Featured Stories

Other Pamplin Media Group sites


Distance, sprinting teams will carry St. Helens track

by: JOHN WILLIAM HOWARD - Seniors Tanner Long and Gage Bumgardner, along with sophomore Kyle Reuge, let off a little steam during track practice in a silly moment on Tuesday, March 11. All three played together on the basketball team.Long before the first race was to begin, far ahead of the first flying discus and the first gravity-defying vault, the St. Helens track and field team got some chilling news: they wouldn't get to participate in their traditional ice-breaker meet at Westview High school. A shift in Westview's conference, the Class 6A Metro League, meant the Wildcats would have to schedule a league meet on the very same day, bumping St. Helens from the competition and the chance to knock the rust off their spikes before the meets started to matter.

The Lions were able to replace the meet with something far closer to home. They'll start their season just down the road at Scappoose High School in a double dual meet with the Indians and Cascade High School on March 20.

And they'll have a number of big guns to show off in their initial outing of the 2014 season. St. Helens sent athletes to the state championships in nine different events last spring in Eugene. Eight of those events ended with a scoring effort for the Lions, and many of those names will be returning to this year's team.

The team is a little smaller than last year's squad, and with a different flavor, but St. Helens will look to do what they've done in recent years: build off their successes with the distance events, and lean on their jumpers.

They'll see the return of senior Kylie Reinholdt, who took fifth in the triple jump and seventh in the long jump last spring, scoring all of the Lions' points for the girls' team. The Lions will also have Patience Marshall, who was a standout on the cross country team and was selected as Athlete of the Week for her efforts. Marshall took 11th place overall in the 800 meter run in last year's state finals.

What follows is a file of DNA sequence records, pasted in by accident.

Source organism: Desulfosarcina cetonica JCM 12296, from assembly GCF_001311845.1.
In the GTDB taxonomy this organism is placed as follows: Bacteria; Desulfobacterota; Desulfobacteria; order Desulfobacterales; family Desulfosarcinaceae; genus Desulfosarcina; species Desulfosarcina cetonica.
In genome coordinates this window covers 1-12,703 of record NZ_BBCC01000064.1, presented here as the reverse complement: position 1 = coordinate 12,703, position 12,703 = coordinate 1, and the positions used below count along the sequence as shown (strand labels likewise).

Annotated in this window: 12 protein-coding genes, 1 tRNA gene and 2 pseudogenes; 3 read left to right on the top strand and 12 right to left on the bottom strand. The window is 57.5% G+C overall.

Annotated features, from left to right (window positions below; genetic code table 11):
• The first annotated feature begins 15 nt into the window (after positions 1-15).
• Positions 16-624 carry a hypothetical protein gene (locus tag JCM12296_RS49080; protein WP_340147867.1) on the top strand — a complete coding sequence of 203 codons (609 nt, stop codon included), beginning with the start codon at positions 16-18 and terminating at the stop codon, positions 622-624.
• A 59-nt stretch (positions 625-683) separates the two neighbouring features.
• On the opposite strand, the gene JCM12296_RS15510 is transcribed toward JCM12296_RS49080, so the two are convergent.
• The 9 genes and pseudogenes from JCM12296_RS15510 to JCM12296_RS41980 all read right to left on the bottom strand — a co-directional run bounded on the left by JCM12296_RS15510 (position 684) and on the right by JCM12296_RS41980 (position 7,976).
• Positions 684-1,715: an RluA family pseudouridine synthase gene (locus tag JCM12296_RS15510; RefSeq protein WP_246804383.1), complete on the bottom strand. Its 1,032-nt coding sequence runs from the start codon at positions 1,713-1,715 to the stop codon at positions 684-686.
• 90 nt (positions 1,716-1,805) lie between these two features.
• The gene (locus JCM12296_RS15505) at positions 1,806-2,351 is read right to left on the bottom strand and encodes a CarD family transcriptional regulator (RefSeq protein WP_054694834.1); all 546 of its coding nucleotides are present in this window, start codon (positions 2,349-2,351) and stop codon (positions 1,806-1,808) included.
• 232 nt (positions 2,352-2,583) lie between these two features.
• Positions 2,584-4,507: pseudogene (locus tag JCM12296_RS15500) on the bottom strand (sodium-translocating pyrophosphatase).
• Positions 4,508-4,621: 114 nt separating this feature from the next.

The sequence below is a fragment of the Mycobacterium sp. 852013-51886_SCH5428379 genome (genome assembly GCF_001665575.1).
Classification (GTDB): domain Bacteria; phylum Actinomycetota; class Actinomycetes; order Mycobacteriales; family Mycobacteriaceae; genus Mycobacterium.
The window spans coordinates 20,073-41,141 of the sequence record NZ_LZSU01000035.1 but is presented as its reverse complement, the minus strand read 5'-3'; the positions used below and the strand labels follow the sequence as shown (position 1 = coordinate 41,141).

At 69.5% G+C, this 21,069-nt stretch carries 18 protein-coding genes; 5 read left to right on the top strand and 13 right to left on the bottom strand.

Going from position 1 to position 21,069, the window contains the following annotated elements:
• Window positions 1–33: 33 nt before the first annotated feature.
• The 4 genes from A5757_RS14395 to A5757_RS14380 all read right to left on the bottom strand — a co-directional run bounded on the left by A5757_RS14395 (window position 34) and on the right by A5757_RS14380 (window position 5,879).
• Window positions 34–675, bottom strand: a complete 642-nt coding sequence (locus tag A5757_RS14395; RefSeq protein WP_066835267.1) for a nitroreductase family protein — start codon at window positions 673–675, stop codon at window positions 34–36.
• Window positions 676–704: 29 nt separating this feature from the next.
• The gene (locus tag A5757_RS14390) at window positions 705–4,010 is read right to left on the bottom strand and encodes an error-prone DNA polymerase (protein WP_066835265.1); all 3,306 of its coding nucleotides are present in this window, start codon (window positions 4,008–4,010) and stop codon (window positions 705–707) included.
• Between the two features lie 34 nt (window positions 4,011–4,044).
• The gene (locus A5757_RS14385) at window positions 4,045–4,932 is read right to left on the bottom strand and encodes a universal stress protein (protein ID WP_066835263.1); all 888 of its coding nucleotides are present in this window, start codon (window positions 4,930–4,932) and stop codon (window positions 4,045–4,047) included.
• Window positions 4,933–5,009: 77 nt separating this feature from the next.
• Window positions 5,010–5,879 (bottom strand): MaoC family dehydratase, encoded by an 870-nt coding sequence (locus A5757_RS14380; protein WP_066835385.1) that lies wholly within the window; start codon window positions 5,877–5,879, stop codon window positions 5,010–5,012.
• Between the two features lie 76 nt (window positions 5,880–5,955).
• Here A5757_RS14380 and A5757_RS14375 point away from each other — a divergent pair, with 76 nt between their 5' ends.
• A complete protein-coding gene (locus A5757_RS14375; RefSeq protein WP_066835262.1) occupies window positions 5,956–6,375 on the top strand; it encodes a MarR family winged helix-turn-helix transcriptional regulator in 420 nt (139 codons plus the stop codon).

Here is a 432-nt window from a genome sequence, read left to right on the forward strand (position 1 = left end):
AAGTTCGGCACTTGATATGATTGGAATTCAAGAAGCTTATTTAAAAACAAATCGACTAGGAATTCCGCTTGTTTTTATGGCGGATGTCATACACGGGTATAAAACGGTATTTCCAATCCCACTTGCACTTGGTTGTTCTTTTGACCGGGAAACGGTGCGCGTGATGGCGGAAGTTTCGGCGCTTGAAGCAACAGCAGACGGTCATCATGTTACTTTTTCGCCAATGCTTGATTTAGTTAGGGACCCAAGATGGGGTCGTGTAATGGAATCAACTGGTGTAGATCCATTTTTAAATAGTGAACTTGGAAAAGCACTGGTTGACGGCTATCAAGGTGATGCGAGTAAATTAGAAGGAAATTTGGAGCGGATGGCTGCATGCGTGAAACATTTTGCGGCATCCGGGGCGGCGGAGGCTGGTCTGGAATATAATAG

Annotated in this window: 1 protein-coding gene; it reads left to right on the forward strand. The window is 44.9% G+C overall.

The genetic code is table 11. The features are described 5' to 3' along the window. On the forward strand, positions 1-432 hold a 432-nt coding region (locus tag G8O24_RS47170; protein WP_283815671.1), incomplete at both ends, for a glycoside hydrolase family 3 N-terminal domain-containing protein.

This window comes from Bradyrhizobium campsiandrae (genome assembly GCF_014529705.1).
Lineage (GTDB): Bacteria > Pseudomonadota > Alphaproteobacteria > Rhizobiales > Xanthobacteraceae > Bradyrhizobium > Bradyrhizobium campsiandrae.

On the boys' side, the Lions lost valuable pieces in Nate Reed and Kendrick Alvarez. Reed was a rock for the throwing team, finishing 4th in the discus and eighth in the javelin, despite considerable pain and soreness in his throwing arm. Alvarez scored in the 110 meter hurdles and the 300 meter hurdles, taking eighth and seventh place respectively.

The runner who finished just in front of Alvarez, though, will be back for another year. Thomas Hughes took sixth in the 300 meter hurdles and seventh in the 110 meter hurdles last spring, and will be a highlight on the boys' team this year along with seniors Jacob Zartman and Corey West in the throws, and senior Brian Strang on the distance side of things.

Strang was the Lions' lone representative at the state cross country meet, but failed to place at the event, capping an impressive cross country season with a bit of a sour note.

“He could score at state,” said Head Coach Gerry Tinkle, who mentioned Strang would compete in the 1,500 and 3,000 meter runs. “He didn't do so well at cross country when he got to state, but he had a really good season and beat a lot of people.”

Distance, along with a vastly improved sprinting core, will be a strong advantage for the Lions. Tinkle hopes to carry the cross country team's success into the track season, building off the foundation which has been laid down for several months.

“It's a year-round program, our cross country,” he said. “We run summer, we run winter. We get a lot of kids who are dedicated to it and like doing it. That has helped a lot.”

Though he saw value in the dedication of the kids who stick purely to running and don't dabble in other sports, Tinkle was also supportive of the athletes who shift their athletic talent from sport to sport as the seasons change. Many athletes, including seniors Tanner Long, West and Zartman will be taking part in their third sport, and have had to switch gears in a hurry.

“An awful lot of our kids, because we're such a small school, do basketball and wrestling and don't do our sport year round,” said Tinkle. “That's probably a good thing, because they're a better athlete for doing those types of sports. It's a progression, you come in to each year and build.”

That's not always the case. At times, dedication and hard work can't quite match natural talent, but it's a rare occurrence.

“Occasionally, you get that one runner who is just born fast,” said Tinkle.